I started a poetry project inspired by COVID-19. I reached out to people and asked them about one thing that they are grateful for during this time. I really wanted to emphasize the important of gratitude within my local community. Currently, I am taking their stories and turning them into works of poetry. I hope to sell these books and give all proceeds to local organizations providing COVID relief.

I also am a certified Reiki master! Kind of a weird thing, but I have always been inspired by the philosophy and history of Reiki, and so I studied it throughout high school and now I can teach and practice it!

Other Stuff

Awards: Nothing huge. Mainly school-level award from my teacher. I also listed the gifted and talented program and choral award my choir got, both of which are state-level.

Essays: I think my essays are pretty good, but nothing jaw-dropping. I feel that my CommonApp is pretty simple, but captures who I am and how I got there through showing rather than telling. My supplements focus more on why my activities were really important to me and their impacts on my life.


Teacher Rec #1: My writing skills really evolved with my English teacher, and I grew from sort of the underdog to a leader within the class who helped other students, I I think her essay will be strong.

Teacher Rec #2: My APUSH teacher is my favorite teacher EVER, and I think she liked me. She promised to do her best to get me into my schools!

Teacher Rec #3: I had my chorus teacher/musical director write me one. We really like each other, and I got to read her LoR. It is pretty short (1 full page), but really nice!

Teacher Rec #4: Yes, I am extra and decided to ask a FOURTH teacher to write me a LoR. This one didn’t get sent to most places, but I have my AP Lang teacher write me one. I really loved her class, and I was the only one in there to get an award from her, so it should be pretty good.

Counselor Rec: I unfortunately never made a super strong connection with my counselor, but I feel like I was able to convey my passion and personality to her through my interview with her.

Additional Rec: I also got my dance teacher to write me a LoR. We absolutely adore each other and she knows very well, and she actually shared her LoR with me. It was like 5 pages long (doubt my reader is going to read most of it LOL), but it was one of the most powerful pieces of writing I have ever seen!

Performing Arts Supplement: I am planning on sending a music (voice) supplement to schools. Even though I express more commitment to dance on my app, I already have to send music audition videos to some of my school, so it is much easier just to send those.

Well, that was really long! Here are my schools:

Amherst (13%)
Bates (14%)
Bowdoin (10%)
Brown (8%)
Colby (13%)
Harvard (5%)
Middlebury (17%) - My brother went there so that might help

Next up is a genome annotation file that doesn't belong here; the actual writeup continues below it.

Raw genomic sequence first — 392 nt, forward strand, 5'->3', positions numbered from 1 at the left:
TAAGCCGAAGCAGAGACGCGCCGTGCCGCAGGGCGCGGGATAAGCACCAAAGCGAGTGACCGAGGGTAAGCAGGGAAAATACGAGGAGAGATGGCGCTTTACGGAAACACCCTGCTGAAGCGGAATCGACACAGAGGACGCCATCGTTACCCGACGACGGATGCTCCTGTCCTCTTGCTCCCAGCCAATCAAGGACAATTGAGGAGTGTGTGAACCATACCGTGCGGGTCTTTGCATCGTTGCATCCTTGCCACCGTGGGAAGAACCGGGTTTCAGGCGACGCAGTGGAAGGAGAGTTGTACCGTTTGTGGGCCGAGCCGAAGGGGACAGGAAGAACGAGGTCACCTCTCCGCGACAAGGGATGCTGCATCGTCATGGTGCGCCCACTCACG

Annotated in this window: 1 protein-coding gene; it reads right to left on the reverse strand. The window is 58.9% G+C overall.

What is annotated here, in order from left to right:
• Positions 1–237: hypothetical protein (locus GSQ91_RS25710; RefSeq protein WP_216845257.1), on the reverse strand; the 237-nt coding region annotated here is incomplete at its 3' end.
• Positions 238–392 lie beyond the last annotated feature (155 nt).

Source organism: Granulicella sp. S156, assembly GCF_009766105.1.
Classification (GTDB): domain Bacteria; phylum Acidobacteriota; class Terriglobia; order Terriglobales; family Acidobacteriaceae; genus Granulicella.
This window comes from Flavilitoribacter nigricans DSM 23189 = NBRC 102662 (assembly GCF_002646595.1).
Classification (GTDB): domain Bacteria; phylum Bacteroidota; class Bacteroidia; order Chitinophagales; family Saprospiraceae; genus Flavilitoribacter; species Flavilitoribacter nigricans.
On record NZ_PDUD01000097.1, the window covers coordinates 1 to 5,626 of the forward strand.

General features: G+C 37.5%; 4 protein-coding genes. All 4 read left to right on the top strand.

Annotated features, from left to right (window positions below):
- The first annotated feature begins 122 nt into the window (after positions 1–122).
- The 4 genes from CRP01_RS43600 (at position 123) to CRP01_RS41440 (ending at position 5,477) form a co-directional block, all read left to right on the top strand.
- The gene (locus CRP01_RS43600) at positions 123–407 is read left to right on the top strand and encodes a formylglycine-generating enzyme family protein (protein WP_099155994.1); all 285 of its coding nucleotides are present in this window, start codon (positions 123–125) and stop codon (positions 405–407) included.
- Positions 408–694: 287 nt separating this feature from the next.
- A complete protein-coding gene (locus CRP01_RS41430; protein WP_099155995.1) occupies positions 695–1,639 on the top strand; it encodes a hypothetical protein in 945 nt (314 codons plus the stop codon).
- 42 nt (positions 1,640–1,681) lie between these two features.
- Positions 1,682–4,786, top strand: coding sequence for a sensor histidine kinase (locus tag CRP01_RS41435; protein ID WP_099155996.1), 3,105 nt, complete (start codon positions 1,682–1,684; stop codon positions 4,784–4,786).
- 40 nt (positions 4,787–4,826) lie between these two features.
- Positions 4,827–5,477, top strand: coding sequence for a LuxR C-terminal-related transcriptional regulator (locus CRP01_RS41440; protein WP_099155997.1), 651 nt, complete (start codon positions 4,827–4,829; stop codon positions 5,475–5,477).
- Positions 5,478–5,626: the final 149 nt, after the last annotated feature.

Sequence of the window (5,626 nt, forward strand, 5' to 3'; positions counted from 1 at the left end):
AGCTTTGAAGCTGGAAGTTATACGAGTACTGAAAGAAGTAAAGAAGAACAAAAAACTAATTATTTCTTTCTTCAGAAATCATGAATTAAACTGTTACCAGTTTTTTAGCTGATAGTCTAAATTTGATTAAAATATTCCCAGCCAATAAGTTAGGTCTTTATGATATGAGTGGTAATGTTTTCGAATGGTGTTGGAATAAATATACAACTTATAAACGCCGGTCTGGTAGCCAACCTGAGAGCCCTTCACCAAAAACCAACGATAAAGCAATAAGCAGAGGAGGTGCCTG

NYU (Liberal Studies Program, ~16%)
Williams (13%)
Yale (Deferred, 6%)

Conn College (38%)
Oberlin (36%)
Vassar (25%, but higher for men, like 30-35%)

Sarah Lawrence (56%)
Ithaca College (69%)
University of Southern Maine (85%) - Already got in with Honors Program invite and President’s Scholarship (~50% tuition)

I also might add McGill (Canadian school) to the list, just add some diversity to my options if I get in. I think they have around 50% acceptance rate, and they admit basically by score and grade cutoffs (which I believe I meet).

This thread might offer you perspective on the relative selectivity of your choices:

Note, however, that in the transition to the new CC format, ties in the original version were converted to ordinary counting numbers.

Why do I feel like I already saw your post, right down to the AMDA participation? Another kid with similar post recently, I guess.

You don’t intend to apply for musical theater, right? You sound like you’d be a great triple threat, what with all the dance, making All-Eastern for Choir (did you apply for ALL-National and not make it, or just didn’t apply?), and the leads in musical theater. But you’re coming from a very small pond - small high school in Maine.

The musical theater world is incredibly competitive, and few make it to Broadway. It doesn’t sound as if that’s your dream. So if I were you, I’d rule out every school that has a musical theater program/major, because you won’t get to do much there. Every college puts on shows, and you would be a very valued contributor at those schools. The schools will see that from your application, will know that you will be in all the musicals, dance troupes, singing groups, etc. They’ll like that.

What do you think about music/theater/dance education degree, and teaching high school theater/choir/dance? If that’s what you want, you need to go somewhere with music ed, and in an area of the country where you might want to live and work afterwards, because ed certification is local. Also, if you’re good, you might get offered a job where you did your internship. It’s supposedly reciprocal and transportable, but there are always extra courses and tests one needs to do to transfer the certification. Music/theater/dance ed is a decent job for a person in the arts - they can make a good living, especially in states that pay teachers well, with good benefits, plus they have summers off to travel, or earn extra doing town summer theater programs for students.